Colleagues have asked me if being a freelance writer and blogger in addition to my work in public relations (PR) ever poses a conflict of interest. My answer is always an emphatic “no” and in fact, being a freelance writer who is frequently on the receiving end of public relations pitches has actually made me better at my job as a publicist.
Because at the risk of sounding negative, receiving and reading pitches from other publicists has taught me what NOT to do when writing brand messaging, composing a pitch letter and distributing it to my network of media contacts.
Here are a few of the “seven deadly PR sins” that I’ve seen committed in the pitch letters that I, and my fellow writers, have received
“Will you run these recipes/this flyer/this article on your blog?”
Though the line between what constitutes advertorial vs. editorials is growing increasingly blurry among bloggers and brands, if a publicist is requesting that a blogger or writer post specific content from a brand to their blog or website, that sounds pretty much like an advertisement, to me. A better way to approach this would be for the publicist to develop some concrete story angles to present the information and offer to provide the recipes/images/additional information as backup as the journalist writes their own story about the topic.
“Did you get my email? Just following up for the third time!”
Listen, as publicists, it is part of our job to be assertive, sometimes even aggressive, to get our clients placed in the news. However, there is a fine line between being assertive on behalf of your client and being just plain annoying. If you’re a publicist who has sent three emails to a journalist and they are still unresponsive, it might be time to either pick up the phone to ask them what they actually are interested in, or change up your approach and see if they bite the next time.
“We don’t handle the advertising/marketing/promotions/social media.”
Bloggers are creative people. When bloggers pitch PR people ideas, it’s important that we not be quick to dismiss them because they don’t fit into the exact scope of what you are currently working on. As a publicist I love it when bloggers or reporters pitch “out of the box” ideas – you never know what might be a smashing success! As a blogger, I love when PR people are receptive to looking into the future and exploring interactive ways that we can work together to connect great talent, products or services with my readers.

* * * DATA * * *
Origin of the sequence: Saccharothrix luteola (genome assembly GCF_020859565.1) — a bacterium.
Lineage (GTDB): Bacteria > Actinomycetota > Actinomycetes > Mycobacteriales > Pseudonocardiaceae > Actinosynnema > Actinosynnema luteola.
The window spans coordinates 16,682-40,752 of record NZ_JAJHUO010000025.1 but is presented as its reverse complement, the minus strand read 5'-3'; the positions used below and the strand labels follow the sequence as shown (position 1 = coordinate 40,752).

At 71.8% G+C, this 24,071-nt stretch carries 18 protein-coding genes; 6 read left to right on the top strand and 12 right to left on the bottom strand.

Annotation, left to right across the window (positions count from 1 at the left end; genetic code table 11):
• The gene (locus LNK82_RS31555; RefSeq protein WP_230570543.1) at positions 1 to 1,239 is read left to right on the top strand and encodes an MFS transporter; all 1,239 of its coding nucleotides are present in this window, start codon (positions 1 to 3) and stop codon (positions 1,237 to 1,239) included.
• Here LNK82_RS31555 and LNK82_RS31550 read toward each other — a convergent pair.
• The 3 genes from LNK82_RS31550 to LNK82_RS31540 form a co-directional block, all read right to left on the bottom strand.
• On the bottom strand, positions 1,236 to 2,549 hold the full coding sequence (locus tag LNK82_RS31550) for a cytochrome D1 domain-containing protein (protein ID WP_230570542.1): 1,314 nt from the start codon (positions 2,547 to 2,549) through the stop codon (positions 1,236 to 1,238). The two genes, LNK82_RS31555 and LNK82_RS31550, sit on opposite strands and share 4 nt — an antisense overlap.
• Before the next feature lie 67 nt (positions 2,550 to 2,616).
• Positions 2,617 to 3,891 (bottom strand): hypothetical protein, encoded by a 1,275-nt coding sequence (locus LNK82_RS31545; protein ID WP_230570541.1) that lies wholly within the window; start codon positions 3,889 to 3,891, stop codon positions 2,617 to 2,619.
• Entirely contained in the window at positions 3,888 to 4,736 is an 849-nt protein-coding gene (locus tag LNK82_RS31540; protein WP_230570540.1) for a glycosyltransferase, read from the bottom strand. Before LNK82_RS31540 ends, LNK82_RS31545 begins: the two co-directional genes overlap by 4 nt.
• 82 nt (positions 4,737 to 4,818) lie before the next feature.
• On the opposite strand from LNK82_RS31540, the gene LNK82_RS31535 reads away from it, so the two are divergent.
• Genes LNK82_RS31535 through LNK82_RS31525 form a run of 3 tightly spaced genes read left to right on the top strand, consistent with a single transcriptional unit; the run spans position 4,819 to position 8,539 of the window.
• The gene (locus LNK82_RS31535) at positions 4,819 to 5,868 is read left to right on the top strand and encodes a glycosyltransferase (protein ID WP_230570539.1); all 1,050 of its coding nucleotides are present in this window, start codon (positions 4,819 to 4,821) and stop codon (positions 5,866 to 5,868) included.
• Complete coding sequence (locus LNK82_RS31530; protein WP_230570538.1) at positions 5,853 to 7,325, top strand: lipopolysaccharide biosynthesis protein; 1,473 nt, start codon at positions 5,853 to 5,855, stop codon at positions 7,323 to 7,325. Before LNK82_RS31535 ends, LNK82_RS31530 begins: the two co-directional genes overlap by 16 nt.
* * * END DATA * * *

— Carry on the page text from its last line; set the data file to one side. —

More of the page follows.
“If we send you samples, can you guarantee that you’ll write a review?”
As a blogger, if a PR person says this to me then I know they don’t “get it.” Brands and PR companies allow journalists to experience products and services for review so they can write about them accurately and honestly. They are not a form of compensation – in fact, many well-established and respected publications don’t even allow journalists to keep the items they review or take press trips, that could be considered a form of bribery. Reviewing samples is research, not a reward and certainly not a form of compensation. I have heard some bloggers complain about receiving sample sizes instead of full size product, but the items are intended to serve a business purpose – not keep you in free shampoo for a year.
“Will you write about [my product] if I send you images and information?”
As with the example above, trying out a product or service is part of a journalist or blogger’s research process. You can’t accurately assess whether a certain item works well from an image (or from a PR person assuring you that it does). A creative PR team will help a client set up a system that allows this to happen, whether it’s staging an event for people to come and try or see something in person or providing samples for the journalist to try. It is important to give a writer all of the tools they need to write accurately.
The “Radio Silence.”
One of the worst things a PR person can do is go dark on a reporter or blogger who has expressed interest in working with you. Once, I responded to a PR pitch letting the publicist know that I wasn’t interested in the specific story they were pitching me, but instead presented another idea I had for how their brand could collaborate with my website. I didn’t hear back, followed-up after one week and still received no response. Even if a reporter isn’t interested in your specific pitch, they might be a great contact for future projects so never burn bridges. The
“Accidental Mass E-mail.”
This is one that I struggle to include, because even the best publicist will make ugly mistakes. However, in the enlightened email age in which we live, it is better to send individual, personalized emails to journalists. If you are going to send a mass e-mail to journalists or bloggers, invest in a program like Constant Contact or iContact so you can send professional pitches. Using the “BCC” function on an email is almost a guarantee that you’ll make a mistake and accidentally share hundreds of email addresses to your entire list.
Bloggers, what are some of the worst (or best) PR practices you’ve seen out there?
Thoughts on new and traditional media, current events, life in Chicago and the occasional small Chihuahua photo.